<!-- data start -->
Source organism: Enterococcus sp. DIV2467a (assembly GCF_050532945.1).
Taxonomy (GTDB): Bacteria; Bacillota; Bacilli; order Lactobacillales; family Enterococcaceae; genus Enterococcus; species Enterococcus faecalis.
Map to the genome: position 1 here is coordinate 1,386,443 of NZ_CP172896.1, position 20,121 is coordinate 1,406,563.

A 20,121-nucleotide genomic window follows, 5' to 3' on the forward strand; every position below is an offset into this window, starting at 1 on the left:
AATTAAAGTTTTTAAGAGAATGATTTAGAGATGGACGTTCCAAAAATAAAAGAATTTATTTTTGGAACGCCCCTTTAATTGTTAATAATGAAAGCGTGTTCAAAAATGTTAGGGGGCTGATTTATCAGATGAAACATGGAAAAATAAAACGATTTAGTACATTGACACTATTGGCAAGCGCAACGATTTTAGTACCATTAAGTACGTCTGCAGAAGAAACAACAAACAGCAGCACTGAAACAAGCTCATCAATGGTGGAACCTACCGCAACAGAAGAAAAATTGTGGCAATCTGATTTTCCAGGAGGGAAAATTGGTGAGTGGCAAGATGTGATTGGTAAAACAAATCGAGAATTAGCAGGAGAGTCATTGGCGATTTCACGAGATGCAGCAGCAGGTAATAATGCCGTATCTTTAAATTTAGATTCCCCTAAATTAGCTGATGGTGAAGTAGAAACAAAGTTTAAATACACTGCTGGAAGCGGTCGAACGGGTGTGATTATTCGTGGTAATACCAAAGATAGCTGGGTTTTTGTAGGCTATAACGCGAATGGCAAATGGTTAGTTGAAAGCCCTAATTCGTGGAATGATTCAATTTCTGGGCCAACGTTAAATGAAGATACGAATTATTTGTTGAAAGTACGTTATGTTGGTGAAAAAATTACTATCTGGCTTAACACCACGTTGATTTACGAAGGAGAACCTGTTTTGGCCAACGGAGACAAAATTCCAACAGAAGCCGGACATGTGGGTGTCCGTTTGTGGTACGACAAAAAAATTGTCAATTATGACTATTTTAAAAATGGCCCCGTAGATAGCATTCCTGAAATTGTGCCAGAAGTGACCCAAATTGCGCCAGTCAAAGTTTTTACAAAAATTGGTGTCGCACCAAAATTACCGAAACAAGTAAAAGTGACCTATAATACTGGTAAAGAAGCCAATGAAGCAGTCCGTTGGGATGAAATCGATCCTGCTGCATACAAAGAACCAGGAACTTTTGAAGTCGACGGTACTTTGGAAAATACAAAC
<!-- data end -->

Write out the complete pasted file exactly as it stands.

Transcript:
Source organism: Enterococcus sp. DIV2467a (assembly GCF_050532945.1).
Taxonomy (GTDB): Bacteria; Bacillota; Bacilli; order Lactobacillales; family Enterococcaceae; genus Enterococcus; species Enterococcus faecalis.
Map to the genome: position 1 here is coordinate 1,386,443 of NZ_CP172896.1, position 20,121 is coordinate 1,406,563.

A 20,121-nucleotide genomic window follows, 5' to 3' on the forward strand; every position below is an offset into this window, starting at 1 on the left:
AATTAAAGTTTTTAAGAGAATGATTTAGAGATGGACGTTCCAAAAATAAAAGAATTTATTTTTGGAACGCCCCTTTAATTGTTAATAATGAAAGCGTGTTCAAAAATGTTAGGGGGCTGATTTATCAGATGAAACATGGAAAAATAAAACGATTTAGTACATTGACACTATTGGCAAGCGCAACGATTTTAGTACCATTAAGTACGTCTGCAGAAGAAACAACAAACAGCAGCACTGAAACAAGCTCATCAATGGTGGAACCTACCGCAACAGAAGAAAAATTGTGGCAATCTGATTTTCCAGGAGGGAAAATTGGTGAGTGGCAAGATGTGATTGGTAAAACAAATCGAGAATTAGCAGGAGAGTCATTGGCGATTTCACGAGATGCAGCAGCAGGTAATAATGCCGTATCTTTAAATTTAGATTCCCCTAAATTAGCTGATGGTGAAGTAGAAACAAAGTTTAAATACACTGCTGGAAGCGGTCGAACGGGTGTGATTATTCGTGGTAATACCAAAGATAGCTGGGTTTTTGTAGGCTATAACGCGAATGGCAAATGGTTAGTTGAAAGCCCTAATTCGTGGAATGATTCAATTTCTGGGCCAACGTTAAATGAAGATACGAATTATTTGTTGAAAGTACGTTATGTTGGTGAAAAAATTACTATCTGGCTTAACACCACGTTGATTTACGAAGGAGAACCTGTTTTGGCCAACGGAGACAAAATTCCAACAGAAGCCGGACATGTGGGTGTCCGTTTGTGGTACGACAAAAAAATTGTCAATTATGACTATTTTAAAAATGGCCCCGTAGATAGCATTCCTGAAATTGTGCCAGAAGTGACCCAAATTGCGCCAGTCAAAGTTTTTACAAAAATTGGTGTCGCACCAAAATTACCGAAACAAGTAAAAGTGACCTATAATACTGGTAAAGAAGCCAATGAAGCAGTCCGTTGGGATGAAATCGATCCTGCTGCATACAAAGAACCAGGAACTTTTGAAGTCGACGGTACTTTGGAAAATACAAAC